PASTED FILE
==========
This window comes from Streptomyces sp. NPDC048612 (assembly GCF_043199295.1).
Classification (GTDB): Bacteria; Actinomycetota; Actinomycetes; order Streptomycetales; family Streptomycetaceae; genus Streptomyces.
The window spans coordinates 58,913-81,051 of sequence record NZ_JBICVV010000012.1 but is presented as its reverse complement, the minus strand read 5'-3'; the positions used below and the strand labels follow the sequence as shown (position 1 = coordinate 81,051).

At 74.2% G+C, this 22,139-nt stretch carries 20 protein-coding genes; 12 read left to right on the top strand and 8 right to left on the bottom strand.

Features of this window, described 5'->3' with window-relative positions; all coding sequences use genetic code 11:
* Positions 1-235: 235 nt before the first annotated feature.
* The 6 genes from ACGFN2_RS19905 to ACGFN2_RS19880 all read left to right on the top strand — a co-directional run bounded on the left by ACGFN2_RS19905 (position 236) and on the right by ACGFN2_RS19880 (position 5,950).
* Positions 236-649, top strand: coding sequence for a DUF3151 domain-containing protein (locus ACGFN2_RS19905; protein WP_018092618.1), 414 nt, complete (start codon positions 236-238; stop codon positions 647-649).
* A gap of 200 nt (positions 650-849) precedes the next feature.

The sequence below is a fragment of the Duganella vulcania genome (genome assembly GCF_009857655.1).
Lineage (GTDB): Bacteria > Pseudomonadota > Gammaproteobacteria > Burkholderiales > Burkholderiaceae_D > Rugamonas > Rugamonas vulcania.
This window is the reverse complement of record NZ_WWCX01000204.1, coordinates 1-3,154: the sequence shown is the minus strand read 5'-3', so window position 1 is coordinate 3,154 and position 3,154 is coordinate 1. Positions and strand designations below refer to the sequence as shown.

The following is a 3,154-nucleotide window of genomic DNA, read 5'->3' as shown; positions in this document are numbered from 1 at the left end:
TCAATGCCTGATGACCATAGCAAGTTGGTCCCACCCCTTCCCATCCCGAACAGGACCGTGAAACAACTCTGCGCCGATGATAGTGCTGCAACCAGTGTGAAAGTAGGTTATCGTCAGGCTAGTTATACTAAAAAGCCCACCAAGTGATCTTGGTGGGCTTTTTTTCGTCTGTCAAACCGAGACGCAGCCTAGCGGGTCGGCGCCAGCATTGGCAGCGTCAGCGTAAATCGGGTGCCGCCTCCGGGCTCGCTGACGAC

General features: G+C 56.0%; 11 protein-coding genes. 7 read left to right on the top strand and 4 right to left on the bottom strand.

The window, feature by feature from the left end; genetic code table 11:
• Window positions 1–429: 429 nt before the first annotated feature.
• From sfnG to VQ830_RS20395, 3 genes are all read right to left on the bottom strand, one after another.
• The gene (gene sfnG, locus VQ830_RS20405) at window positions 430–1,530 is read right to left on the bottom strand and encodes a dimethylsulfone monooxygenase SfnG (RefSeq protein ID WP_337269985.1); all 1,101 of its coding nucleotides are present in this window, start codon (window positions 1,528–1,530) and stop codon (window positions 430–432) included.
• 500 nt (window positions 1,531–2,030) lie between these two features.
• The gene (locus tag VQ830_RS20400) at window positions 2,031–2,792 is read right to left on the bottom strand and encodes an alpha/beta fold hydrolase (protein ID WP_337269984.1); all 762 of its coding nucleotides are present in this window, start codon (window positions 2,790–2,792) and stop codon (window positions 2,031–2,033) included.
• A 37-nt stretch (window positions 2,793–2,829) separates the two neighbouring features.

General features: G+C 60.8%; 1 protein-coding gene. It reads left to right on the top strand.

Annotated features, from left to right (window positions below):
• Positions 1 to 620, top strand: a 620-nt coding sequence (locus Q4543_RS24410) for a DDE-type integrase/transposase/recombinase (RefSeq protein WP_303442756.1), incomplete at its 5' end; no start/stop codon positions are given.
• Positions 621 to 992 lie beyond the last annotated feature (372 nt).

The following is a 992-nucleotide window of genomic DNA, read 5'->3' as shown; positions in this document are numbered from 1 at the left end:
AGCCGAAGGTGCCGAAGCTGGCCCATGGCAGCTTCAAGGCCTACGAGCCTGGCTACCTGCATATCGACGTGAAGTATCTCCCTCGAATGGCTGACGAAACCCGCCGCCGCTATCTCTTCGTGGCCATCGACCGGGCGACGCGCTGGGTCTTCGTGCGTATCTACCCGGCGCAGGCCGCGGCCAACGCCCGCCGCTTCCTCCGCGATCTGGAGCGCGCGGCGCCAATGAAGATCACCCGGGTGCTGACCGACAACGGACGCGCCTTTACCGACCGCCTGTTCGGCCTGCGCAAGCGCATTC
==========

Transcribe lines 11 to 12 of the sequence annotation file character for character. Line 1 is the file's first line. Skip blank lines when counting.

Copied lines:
Lineage (GTDB): Bacteria > Pseudomonadota > Gammaproteobacteria > Burkholderiales > Burkholderiaceae_D > Rugamonas > Rugamonas vulcania.
This window is the reverse complement of record NZ_WWCX01000204.1, coordinates 1-3,154: the sequence shown is the minus strand read 5'-3', so window position 1 is coordinate 3,154 and position 3,154 is coordinate 1. Positions and strand designations below refer to the sequence as shown.